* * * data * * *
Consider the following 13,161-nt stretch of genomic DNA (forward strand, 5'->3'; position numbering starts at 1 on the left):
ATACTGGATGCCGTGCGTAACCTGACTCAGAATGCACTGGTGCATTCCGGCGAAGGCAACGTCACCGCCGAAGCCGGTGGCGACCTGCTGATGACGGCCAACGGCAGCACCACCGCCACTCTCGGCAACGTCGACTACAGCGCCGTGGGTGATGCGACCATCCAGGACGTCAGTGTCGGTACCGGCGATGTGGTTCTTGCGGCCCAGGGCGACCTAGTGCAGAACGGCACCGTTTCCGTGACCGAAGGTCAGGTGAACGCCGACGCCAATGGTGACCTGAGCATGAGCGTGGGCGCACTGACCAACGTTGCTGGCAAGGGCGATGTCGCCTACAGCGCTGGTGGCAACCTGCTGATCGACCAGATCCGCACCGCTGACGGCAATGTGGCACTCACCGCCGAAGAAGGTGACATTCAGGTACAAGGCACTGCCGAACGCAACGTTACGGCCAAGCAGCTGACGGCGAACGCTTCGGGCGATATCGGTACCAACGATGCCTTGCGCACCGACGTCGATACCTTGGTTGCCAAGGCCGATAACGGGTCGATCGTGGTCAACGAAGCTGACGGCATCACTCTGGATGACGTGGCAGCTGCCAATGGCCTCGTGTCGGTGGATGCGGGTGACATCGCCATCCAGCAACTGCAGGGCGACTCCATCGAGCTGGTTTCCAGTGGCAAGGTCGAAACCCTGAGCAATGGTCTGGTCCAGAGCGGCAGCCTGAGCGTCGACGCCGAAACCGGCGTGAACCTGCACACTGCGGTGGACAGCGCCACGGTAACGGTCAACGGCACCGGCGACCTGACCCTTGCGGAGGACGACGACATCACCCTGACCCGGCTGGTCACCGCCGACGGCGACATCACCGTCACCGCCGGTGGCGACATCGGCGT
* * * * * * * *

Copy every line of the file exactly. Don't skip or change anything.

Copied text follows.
Consider the following 13,161-nt stretch of genomic DNA (forward strand, 5'->3'; position numbering starts at 1 on the left):
ATACTGGATGCCGTGCGTAACCTGACTCAGAATGCACTGGTGCATTCCGGCGAAGGCAACGTCACCGCCGAAGCCGGTGGCGACCTGCTGATGACGGCCAACGGCAGCACCACCGCCACTCTCGGCAACGTCGACTACAGCGCCGTGGGTGATGCGACCATCCAGGACGTCAGTGTCGGTACCGGCGATGTGGTTCTTGCGGCCCAGGGCGACCTAGTGCAGAACGGCACCGTTTCCGTGACCGAAGGTCAGGTGAACGCCGACGCCAATGGTGACCTGAGCATGAGCGTGGGCGCACTGACCAACGTTGCTGGCAAGGGCGATGTCGCCTACAGCGCTGGTGGCAACCTGCTGATCGACCAGATCCGCACCGCTGACGGCAATGTGGCACTCACCGCCGAAGAAGGTGACATTCAGGTACAAGGCACTGCCGAACGCAACGTTACGGCCAAGCAGCTGACGGCGAACGCTTCGGGCGATATCGGTACCAACGATGCCTTGCGCACCGACGTCGATACCTTGGTTGCCAAGGCCGATAACGGGTCGATCGTGGTCAACGAAGCTGACGGCATCACTCTGGATGACGTGGCAGCTGCCAATGGCCTCGTGTCGGTGGATGCGGGTGACATCGCCATCCAGCAACTGCAGGGCGACTCCATCGAGCTGGTTTCCAGTGGCAAGGTCGAAACCCTGAGCAATGGTCTGGTCCAGAGCGGCAGCCTGAGCGTCGACGCCGAAACCGGCGTGAACCTGCACACTGCGGTGGACAGCGCCACGGTAACGGTCAACGGCACCGGCGACCTGACCCTTGCGGAGGACGACGACATCACCCTGACCCGGCTGGTCACCGCCGACGGCGACATCACCGTCACCGCCGGTGGCGACATCGGCGT